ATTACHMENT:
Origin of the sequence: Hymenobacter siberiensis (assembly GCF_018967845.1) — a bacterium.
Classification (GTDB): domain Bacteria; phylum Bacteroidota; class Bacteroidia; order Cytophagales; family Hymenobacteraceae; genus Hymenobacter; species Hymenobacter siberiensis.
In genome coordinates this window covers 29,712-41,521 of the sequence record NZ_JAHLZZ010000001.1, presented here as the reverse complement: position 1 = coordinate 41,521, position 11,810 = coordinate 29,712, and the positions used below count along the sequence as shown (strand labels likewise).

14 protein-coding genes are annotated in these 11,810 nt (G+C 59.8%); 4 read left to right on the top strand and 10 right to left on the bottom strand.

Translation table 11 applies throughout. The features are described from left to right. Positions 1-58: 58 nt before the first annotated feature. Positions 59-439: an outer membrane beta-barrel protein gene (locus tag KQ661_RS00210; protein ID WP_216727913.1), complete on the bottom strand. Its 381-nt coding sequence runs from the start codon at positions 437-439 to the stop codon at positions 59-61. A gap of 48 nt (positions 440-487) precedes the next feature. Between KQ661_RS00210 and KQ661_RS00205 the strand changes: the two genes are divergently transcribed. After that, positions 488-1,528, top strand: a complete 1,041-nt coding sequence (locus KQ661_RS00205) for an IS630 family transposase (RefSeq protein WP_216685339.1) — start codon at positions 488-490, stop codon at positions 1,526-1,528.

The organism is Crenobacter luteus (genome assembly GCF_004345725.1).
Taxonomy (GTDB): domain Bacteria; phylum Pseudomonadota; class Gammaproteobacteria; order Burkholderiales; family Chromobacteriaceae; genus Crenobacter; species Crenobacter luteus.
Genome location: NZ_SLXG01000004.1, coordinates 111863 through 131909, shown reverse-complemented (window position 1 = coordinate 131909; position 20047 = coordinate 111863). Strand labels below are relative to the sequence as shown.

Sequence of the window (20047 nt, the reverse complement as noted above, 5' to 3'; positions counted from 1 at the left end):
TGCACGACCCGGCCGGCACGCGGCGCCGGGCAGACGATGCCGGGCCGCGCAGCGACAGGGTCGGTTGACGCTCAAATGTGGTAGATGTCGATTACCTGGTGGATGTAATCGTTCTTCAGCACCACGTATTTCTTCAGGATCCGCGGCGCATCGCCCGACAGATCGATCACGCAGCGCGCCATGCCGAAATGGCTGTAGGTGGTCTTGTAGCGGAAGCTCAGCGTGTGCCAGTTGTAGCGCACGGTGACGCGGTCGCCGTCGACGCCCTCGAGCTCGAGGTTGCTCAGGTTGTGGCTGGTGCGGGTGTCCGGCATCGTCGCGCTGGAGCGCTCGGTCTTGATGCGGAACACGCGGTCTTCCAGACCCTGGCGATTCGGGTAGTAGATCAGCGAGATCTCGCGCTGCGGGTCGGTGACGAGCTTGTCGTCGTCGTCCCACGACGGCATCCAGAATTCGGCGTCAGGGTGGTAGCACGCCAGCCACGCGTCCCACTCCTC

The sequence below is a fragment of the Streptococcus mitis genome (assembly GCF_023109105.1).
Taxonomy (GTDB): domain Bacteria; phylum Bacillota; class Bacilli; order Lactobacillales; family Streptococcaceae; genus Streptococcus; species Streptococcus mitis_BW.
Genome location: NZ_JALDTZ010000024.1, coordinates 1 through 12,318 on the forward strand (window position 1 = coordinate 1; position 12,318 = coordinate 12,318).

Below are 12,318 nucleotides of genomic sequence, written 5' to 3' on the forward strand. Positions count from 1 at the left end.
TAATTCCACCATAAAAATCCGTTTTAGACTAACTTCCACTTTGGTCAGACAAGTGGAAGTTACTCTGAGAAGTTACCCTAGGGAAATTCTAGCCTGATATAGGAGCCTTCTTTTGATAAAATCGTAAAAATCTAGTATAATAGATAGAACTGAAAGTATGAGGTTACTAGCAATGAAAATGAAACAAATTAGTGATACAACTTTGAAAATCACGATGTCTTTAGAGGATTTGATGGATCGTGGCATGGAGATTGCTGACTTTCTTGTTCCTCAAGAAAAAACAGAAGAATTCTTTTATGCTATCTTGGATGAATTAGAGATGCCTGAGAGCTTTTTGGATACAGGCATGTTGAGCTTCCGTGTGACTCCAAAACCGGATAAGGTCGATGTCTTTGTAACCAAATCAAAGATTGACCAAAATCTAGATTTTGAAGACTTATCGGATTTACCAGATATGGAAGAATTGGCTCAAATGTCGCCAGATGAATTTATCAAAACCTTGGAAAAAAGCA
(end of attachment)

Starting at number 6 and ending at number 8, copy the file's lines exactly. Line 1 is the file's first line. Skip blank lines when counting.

The organism is Crenobacter luteus (genome assembly GCF_004345725.1).
Taxonomy (GTDB): domain Bacteria; phylum Pseudomonadota; class Gammaproteobacteria; order Burkholderiales; family Chromobacteriaceae; genus Crenobacter; species Crenobacter luteus.
Genome location: NZ_SLXG01000004.1, coordinates 111863 through 131909, shown reverse-complemented (window position 1 = coordinate 131909; position 20047 = coordinate 111863). Strand labels below are relative to the sequence as shown.